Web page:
The journey to the camp meeting was a difficult one.  A large swamp was between their village and the meeting site.  For several hours they walked through water and mud, sinking all the more into the muck because of their heavy loads.  But even through this battle, they sang to keep each other encouraged.  The chief would call out and remind them, “The Senguele never turns back; he always accomplishes what he sets out for.”  By afternoon with their feet tender from being in water so long and cut from unseen branches and rocks in the mud, they had reached the other side of the swamp. 

    Farther along they came to a stretch of sand that had gotten so hot from the midday sun it burned their feet when they tried to walk across it.  Many cried out that they could not go further.  Again the chief called out, “The Senguele never turns back” so they bravely ran out onto the hot sand.  Going as far as they could tolerate, they would then stop and dig down to cooler sand for brief relief and then strike out again until they had reached the other side.  By this time their feet were swollen and blistered. 

    Then they came to hilly country covered with sharp stones.  Some of them became so discouraged they sat down and cried ready to give up.  Again the call went through the ranks, “The Senguele never turns back.” 

Arrival of the Senguele

    Preparations for the tent meeting had been going on all year.  Much prayer had been given by the missionaries and the native Christians.  John had finished putting up the large white tent and was sitting watching the natives come from their various villages.  Groups were singing as they entered the camp area.  When they arrived, they dropped their heavy loads and began building their booths where they would sleep each night. 

    A stream of people coming slowly down a path off to his right caught John’s attention.   For a while they were hidden from his sight by bushes along the edge of the camp.  Suddenly people began dropping what they were doing and fleeing, yelling out a warning, “Senguele!”  The group he had been watching emerged from the bushes, and at the lead was his friend Niku!  Niku was calling to the other tribesmen as he walked in with the tribe saying the Senguele were there for peace and not war. 

    Having arrived, the weary Senguele dropped their loads and fell to the ground headlong trying to get the weight off of their swollen and bleeding feet.  The other tribesmen did not know what to think of the situation, but soon one of those watching called for water to be brought.  Those whom the Senguele had fought for years now ministered to them by giving them drink and then pouring water upon their wounded feet. 

    Food was brought to them, but it was refused.  One of the Senguele explained, that as they were coming down the hill, they could see the others building booths and could hear them singing.  They also could see the big white tent.  Once they crossed the stream to this side, their feet told them that they were on holy ground.  They decided then that no one would eat until he had found Jesus in his heart.  As “The Senguele never turns back,” they could not eat yet, and the others understood. 

Meeting the Friend of Sinners

    The next day the Senguele had recuperated to where they could join in the meetings.  On the third day, John talked about Jesus, the Friend of sinners.  He then asked if there was any who wanted to come and find this Friend.  No one stirred.  There was not even a whisper.  The camp leaders were in silent prayer.  Then the Senguele stood and began to come forward.  John recalls, “The moment the tribe of savage warriors started for the altar I think their Friend and Redeemer started from heaven to meet them at the altar…for as soon as the Sengueles were on their feet a deep conviction fell on the whole crowd of people such as we have witnessed nowhere.  When the other tribesmen saw their old-time enemies start for the altar of prayer they broke down and wept like children.”  Other unsaved people convicted of their sin came and joined the Senguele at the altar.  It is estimated that close to five hundred gathered at the altar – the educated, the civilized kneeling next to savages, all praying in their own dialects to the One who could save them from their sin.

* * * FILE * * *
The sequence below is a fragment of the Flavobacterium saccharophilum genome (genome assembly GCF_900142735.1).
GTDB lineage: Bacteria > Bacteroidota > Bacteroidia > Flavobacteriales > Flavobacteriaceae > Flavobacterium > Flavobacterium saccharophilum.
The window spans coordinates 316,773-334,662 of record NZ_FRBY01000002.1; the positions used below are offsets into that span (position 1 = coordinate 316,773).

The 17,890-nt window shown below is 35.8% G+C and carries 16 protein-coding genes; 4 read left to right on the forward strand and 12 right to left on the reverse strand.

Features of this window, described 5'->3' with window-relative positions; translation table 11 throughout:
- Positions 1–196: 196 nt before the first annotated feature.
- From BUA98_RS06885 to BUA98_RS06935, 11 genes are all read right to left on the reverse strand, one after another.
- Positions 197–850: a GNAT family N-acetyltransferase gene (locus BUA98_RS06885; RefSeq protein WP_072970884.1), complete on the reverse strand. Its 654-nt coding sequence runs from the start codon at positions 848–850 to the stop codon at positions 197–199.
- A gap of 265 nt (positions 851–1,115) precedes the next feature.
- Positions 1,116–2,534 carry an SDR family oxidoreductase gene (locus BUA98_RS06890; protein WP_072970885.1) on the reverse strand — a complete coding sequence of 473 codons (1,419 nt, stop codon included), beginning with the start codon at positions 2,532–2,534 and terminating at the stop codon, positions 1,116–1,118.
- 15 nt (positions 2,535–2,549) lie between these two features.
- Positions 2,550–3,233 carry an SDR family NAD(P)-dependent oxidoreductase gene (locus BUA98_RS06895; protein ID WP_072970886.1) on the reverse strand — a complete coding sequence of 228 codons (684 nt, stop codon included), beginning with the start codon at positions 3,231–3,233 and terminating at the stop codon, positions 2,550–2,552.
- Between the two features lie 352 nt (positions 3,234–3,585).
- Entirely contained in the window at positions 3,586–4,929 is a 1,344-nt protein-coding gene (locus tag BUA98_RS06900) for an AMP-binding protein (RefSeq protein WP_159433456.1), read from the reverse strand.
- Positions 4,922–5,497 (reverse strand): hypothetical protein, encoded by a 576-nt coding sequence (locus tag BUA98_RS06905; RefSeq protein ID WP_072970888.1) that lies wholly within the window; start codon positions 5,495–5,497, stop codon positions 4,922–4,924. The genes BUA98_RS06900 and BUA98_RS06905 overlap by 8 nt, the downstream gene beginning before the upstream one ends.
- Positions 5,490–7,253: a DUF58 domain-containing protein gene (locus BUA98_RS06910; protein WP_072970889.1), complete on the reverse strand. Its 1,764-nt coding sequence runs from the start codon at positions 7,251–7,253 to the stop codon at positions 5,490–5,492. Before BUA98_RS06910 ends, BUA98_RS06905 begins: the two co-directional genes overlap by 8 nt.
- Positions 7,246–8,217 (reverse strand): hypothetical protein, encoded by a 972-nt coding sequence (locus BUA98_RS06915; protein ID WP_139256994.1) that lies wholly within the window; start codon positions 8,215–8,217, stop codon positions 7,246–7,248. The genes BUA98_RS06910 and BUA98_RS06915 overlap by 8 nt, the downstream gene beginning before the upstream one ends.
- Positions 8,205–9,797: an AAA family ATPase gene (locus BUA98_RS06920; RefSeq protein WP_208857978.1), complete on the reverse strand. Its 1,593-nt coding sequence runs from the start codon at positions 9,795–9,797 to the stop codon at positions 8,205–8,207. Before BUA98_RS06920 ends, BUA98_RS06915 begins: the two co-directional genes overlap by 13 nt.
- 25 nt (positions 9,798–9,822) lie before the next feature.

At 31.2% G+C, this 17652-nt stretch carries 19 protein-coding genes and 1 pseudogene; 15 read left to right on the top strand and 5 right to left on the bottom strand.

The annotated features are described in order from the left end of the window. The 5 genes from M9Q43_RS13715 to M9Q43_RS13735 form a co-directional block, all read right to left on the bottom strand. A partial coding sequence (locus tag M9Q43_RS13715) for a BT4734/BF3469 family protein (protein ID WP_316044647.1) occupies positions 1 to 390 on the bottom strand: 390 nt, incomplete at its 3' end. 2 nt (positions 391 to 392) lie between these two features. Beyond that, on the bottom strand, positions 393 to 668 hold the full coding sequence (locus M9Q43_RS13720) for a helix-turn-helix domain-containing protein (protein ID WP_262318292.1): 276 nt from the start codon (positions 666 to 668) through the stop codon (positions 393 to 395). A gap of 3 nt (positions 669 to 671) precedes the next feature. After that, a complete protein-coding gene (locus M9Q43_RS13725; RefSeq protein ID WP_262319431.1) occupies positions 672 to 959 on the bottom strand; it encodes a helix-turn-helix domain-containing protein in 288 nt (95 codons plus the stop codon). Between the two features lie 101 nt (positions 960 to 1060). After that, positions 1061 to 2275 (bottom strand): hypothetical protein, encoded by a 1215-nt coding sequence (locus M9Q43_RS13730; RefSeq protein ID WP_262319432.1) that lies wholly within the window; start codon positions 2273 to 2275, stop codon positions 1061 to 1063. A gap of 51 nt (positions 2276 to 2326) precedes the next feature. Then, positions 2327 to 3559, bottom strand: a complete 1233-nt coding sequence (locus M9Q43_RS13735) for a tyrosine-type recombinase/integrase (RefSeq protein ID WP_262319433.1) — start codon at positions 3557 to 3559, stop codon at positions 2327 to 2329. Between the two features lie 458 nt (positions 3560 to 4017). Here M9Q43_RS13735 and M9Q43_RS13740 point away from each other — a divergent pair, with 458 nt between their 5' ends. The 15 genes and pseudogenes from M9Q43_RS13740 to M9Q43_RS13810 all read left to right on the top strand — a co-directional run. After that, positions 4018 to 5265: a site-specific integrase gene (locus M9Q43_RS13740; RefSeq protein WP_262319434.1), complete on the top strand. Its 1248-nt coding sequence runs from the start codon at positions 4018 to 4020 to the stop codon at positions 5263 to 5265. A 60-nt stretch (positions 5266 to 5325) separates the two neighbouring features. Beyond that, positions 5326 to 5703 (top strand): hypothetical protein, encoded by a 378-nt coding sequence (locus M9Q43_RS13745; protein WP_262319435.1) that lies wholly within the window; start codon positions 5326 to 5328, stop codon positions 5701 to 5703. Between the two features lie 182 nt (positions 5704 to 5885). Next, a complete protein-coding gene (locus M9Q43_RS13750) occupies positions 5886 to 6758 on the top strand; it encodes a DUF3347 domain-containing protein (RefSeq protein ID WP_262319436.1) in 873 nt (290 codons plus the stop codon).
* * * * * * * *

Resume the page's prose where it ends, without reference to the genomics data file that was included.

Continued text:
The whole group remained in prayer for two hours.  John stepped aside and let the Holy Spirit deal with them.  From here and there one could hear people singing or giving testimony of what Christ had done for them.  One of the Senguele leaders opened his eyes and looked at John and then around the tent.  His eyes got bigger and bigger.  Then he jumped to his feet and shouted out, “Jesus has come, Jesus has come! Senguele is all clean now!”  The whole tribe joined him jumping to their feet and shouting that the Senguele were now clean!      

A New Chapter for the Senguele

    As the tent meeting came to an end and people were heading back home, one could hear singing, testifying and praising God from all directions.  The Senguele were the last to leave.   Coming to John they shared, “Jesus has come into our hearts and we the Senguele are now clean, there is no more war in us, all hatred is gone and we belong to God.  We want to thank you for sending Niku to bring the words of Life.” 

    John further notes in his book, “On their way home, at every path they crossed they divided and went out into the villages to tell the other tribesmen what Jesus had done for the Sengueles, and to assure them that there was no more war left in their hearts.  They testified, sang and shouted their way back to their own country, telling everyone they met of the power of Christ to make a Senguele clean.”